While our hosts had planned out a very intense and action-packed learning experience, there was also time for one or two special treats for us. The first arrived on day one in the form of the CCGH Penac, one of the Coast Guard’s hovercrafts stationed at CCG Station Sea Island, at the mouth of the Fraser River. She docked on the beach and we were able to climb onboard for a tour of the diving equipment and vessel controls as well as take some time to ask the crew about her operations. It was certainly a first for us from Ontario and for many of the RCMSAR members.
On day two the CCGH Penac returned for a second visit and some local diving but the special guests on day two where 442 Transport and Rescue Squadron out of CFB Comox. The crew of one of their CH-149 Comorant’s came out and did a SAR Technician drop and pick up. This was followed by a landing on the beach to allow all of us a chance for a quick tour of the helo and again take some time to ask one or two questions of the pilots and SAR techs on board. For us eastern folk, we are used to the 424 Transport and Rescue Squadron’s CH-146 Griffon out of CFB Trenton so this was an extra special treat to see how the other half live.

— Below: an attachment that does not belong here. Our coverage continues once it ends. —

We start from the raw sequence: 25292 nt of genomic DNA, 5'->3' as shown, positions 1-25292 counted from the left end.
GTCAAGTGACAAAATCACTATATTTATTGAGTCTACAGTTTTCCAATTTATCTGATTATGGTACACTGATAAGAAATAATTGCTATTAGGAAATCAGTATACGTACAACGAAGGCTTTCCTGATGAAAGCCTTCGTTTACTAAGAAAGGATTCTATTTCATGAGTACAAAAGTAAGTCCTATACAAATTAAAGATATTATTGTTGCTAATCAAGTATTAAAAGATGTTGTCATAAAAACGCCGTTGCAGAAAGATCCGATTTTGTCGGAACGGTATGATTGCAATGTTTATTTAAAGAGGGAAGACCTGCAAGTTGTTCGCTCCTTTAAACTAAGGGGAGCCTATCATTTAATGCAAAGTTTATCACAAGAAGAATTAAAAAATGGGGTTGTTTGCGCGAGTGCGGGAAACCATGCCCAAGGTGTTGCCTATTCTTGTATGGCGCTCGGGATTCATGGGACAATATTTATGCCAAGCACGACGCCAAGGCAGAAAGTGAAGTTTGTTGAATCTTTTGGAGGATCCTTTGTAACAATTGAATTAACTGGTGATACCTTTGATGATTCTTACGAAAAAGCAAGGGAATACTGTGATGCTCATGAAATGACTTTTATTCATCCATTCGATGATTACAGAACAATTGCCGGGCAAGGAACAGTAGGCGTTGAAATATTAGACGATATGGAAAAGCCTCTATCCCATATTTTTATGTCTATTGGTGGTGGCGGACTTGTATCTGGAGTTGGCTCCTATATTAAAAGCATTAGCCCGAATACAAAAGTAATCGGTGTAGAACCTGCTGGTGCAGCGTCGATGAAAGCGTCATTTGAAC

So you can already see we had two very full days of action packed learning and experiencing the west coast. With this in mind you would think that our nights at SAREx 2016 were spent sleeping but nothing is further from the truth. Each night, after an amazing meal from the YMCA Camp Elphinstone staff, we had an opportunity to spend the evening talking and laughing with RCMSAR members. They were all very interesting and certainly an eclectic mix of new members both young and old and the “salty dogs” who have been members for years. We met so many great people and learnt so much in these evening chats that it is difficult to mention all of them but I do want to call out a couple of very special people we met. Pat Quealey, the new RCMSAR CEO, who we had met him briefly in Sooke sat with us on Saturday night and we took the opportunity to chat with him and learn all about his passion and admiration for the work of the RCMSAR membership. He had a lot of great ideas to share with us and I look forward to all of the wonderful things he has in mind for RCMSAR. I wish him all the best. Randy Stradt, Past President of RCMSAR, our gracious host, took time not only to help arrange a lot of our pre-SAREx tour but also took his own time at meals and at night to chat with us and ensure we were having a good time, which of course was never an issue. He was such a wonderful host and I am grateful that I had the opportunity to meet and chat with him over the two days. Greg Miller is the current RCMSAR President and despite the numerous demands on his time we had a chance to talk to Greg and get to know him in a more social setting. I cannot thank him enough for taking the time to talk to us and, as with Pat, share his experiences and passion for the work RCMSAR does through its volunteers. I could go on and on as we met a lot of great volunteers and, perhaps not surprisingly, a large number of transplanted Ontarians, including Wendy who took such good care of us, that have made the trek out west to BC. We made a lot of new friends and remember if any RCMSAR members come out to Pickering, our vessel is always open for a visit, just drop us a line. Oh don’t forget our vessel is out of the water from November to March so if you come over the holidays we will have to show you her in her winter home.